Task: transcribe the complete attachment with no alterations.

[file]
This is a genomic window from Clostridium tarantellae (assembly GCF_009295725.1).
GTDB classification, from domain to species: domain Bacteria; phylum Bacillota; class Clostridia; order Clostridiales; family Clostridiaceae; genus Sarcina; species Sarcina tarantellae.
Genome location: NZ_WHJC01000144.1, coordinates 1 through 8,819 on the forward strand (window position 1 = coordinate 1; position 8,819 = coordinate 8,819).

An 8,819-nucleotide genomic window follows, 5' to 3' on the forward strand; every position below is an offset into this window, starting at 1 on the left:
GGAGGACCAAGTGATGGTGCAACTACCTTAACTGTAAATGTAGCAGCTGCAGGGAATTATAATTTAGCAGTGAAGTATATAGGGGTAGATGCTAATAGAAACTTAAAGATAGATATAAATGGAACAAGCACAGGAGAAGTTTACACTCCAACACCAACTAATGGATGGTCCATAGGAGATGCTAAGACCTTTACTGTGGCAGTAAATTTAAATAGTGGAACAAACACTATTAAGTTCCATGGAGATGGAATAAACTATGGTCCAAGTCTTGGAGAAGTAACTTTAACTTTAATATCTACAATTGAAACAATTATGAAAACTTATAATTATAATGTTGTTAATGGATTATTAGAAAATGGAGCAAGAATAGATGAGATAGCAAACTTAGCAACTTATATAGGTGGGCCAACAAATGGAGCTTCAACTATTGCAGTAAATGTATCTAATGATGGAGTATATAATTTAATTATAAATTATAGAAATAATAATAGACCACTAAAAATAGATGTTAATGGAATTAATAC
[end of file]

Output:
This is a genomic window from Clostridium tarantellae (assembly GCF_009295725.1).
GTDB classification, from domain to species: domain Bacteria; phylum Bacillota; class Clostridia; order Clostridiales; family Clostridiaceae; genus Sarcina; species Sarcina tarantellae.
Genome location: NZ_WHJC01000144.1, coordinates 1 through 8,819 on the forward strand (window position 1 = coordinate 1; position 8,819 = coordinate 8,819).

An 8,819-nucleotide genomic window follows, 5' to 3' on the forward strand; every position below is an offset into this window, starting at 1 on the left:
GGAGGACCAAGTGATGGTGCAACTACCTTAACTGTAAATGTAGCAGCTGCAGGGAATTATAATTTAGCAGTGAAGTATATAGGGGTAGATGCTAATAGAAACTTAAAGATAGATATAAATGGAACAAGCACAGGAGAAGTTTACACTCCAACACCAACTAATGGATGGTCCATAGGAGATGCTAAGACCTTTACTGTGGCAGTAAATTTAAATAGTGGAACAAACACTATTAAGTTCCATGGAGATGGAATAAACTATGGTCCAAGTCTTGGAGAAGTAACTTTAACTTTAATATCTACAATTGAAACAATTATGAAAACTTATAATTATAATGTTGTTAATGGATTATTAGAAAATGGAGCAAGAATAGATGAGATAGCAAACTTAGCAACTTATATAGGTGGGCCAACAAATGGAGCTTCAACTATTGCAGTAAATGTATCTAATGATGGAGTATATAATTTAATTATAAATTATAGAAATAATAATAGACCACTAAAAATAGATGTTAATGGAATTAATAC